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SafetyCulture blazes the trail for regional startups

Three years after transforming workplace health and safety consultancy SafetyCulture into a software startup, founder and CEO Luke Anear has seen his company go global in more ways than one. With engineers poached from places ranging from Townsville’s James Cook University to Italy, and support teams in places such as Kansas USA, the company demonstrates how ambitious ideas can be implemented from anywhere.

“Back then there was a lot less available tech, so we evolved into software to reach a global customer base,” Anear says. “We worked hard to find the best people we could and bring them here, and were fortunate enough to attract the attention of people who wanted to invest and involved in what we’re doing in Townsville.”

The company’s signature app, iAuditor, converges workplace health and safety duties, and offers tools such as inspection checklists and image annotations. The app, which Anear equates to “magic powers for workers,” has been used to complete over 6.5 million audits, and was followed by the training course app Edify in August 2014.

SafetyCulture hosts engineers from around the globe, as well as a basketball court. Images courtesy of SafetyCulture.

SafetyCulture hosts engineers from around the globe, as well as a basketball court. Images courtesy of Janet Richards.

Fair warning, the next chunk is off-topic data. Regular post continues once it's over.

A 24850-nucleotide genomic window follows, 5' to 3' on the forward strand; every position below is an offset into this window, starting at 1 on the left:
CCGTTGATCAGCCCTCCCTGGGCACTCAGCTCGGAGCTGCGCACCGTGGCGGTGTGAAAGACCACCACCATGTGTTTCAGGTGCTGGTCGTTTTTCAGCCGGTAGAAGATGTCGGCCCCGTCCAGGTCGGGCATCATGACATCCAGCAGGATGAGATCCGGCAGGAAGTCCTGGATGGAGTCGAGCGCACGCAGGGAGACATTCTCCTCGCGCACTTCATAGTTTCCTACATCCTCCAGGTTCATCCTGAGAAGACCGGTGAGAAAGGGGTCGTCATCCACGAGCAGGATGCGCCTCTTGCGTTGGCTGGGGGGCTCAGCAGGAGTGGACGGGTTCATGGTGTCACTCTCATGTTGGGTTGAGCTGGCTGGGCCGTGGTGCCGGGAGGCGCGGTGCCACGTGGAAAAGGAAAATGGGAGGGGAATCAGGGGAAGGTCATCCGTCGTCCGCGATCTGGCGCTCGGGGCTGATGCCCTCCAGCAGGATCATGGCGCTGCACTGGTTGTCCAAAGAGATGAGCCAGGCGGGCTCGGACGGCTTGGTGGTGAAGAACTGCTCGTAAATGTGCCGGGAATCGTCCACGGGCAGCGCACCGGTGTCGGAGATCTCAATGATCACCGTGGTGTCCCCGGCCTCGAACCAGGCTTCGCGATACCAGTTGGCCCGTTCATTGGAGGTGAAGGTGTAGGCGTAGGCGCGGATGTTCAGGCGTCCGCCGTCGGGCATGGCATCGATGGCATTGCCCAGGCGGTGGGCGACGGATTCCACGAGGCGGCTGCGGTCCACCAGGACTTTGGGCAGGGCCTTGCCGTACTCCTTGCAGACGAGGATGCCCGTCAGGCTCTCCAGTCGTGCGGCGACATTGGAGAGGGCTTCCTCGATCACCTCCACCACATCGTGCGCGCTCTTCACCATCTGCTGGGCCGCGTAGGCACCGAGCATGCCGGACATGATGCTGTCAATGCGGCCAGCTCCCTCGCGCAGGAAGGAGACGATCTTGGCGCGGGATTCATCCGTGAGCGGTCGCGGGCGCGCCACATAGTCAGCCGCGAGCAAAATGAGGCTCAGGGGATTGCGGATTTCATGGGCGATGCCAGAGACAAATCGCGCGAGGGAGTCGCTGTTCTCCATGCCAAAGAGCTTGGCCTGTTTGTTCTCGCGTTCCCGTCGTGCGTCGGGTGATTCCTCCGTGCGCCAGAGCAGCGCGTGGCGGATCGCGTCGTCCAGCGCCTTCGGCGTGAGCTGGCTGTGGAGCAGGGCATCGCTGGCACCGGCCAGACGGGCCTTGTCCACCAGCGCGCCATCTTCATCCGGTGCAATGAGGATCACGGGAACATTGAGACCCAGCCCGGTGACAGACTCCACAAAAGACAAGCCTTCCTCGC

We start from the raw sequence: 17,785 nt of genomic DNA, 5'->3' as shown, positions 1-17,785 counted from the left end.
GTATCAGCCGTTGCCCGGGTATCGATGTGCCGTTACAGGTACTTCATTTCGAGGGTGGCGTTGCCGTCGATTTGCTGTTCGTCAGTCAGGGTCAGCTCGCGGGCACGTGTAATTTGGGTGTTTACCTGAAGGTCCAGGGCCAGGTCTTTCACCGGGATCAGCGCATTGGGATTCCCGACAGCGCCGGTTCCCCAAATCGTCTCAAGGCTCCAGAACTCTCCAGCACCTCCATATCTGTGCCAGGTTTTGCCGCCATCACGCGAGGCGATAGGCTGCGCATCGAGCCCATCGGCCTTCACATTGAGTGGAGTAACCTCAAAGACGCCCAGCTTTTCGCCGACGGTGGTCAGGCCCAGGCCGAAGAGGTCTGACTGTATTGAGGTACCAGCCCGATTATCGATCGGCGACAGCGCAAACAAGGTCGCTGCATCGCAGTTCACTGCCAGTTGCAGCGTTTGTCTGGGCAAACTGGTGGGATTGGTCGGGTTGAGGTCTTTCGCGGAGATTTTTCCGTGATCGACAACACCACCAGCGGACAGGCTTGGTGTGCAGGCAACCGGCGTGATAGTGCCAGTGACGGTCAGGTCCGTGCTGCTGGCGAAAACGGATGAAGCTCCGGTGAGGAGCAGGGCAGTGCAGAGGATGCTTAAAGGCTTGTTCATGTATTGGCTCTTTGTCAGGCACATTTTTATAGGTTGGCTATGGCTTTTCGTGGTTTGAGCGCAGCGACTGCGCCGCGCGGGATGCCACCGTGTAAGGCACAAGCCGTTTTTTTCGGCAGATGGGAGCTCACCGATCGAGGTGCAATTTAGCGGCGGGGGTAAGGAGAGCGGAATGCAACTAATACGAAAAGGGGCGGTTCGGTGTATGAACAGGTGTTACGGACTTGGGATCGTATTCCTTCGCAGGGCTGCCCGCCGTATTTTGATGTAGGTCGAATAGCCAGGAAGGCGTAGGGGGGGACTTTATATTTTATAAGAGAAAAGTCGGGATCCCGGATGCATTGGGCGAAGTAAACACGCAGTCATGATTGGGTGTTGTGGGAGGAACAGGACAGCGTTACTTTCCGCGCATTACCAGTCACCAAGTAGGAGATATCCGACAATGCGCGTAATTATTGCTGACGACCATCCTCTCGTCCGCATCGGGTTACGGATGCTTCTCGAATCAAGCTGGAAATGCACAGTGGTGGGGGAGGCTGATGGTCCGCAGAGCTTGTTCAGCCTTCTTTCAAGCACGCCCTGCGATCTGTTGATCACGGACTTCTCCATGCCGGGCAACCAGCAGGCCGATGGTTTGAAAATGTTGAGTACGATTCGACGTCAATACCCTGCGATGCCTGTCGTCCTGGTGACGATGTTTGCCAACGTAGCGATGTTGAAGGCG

Despite the app’s growth and the company’s recent expansion, prompted by a $3 million investment last year from Commercialisation Australia, Blackbird and Angel investors, Anear continues to operate the company from his Townsville headquarters (which are admittedly incredible, hosting a basketball court and cinema).

Anear says that while he’s, “always considering what the best path is to service clients, for now, with [his] main engineering in Townsville and support teams in local markets,” the company is staying put. Having lived the experience, he has an obvious  confidence in the potential of regional entrepreneurs.

“I think as long as the focus of startups is on solving problems, and problems on a global level, there’s no reason to not do it from where they are,” Anear says.

For more on SafetyCulture’s Townsville office, check out their Nerf War:

About Chris Woods

Chris Woods (@tophermwoods) is the Tech Street Journal's Editor-in-Chief. He lives in Brisbane, has worked in places like Sydney and New York (State of), and will someday update his media-news blog.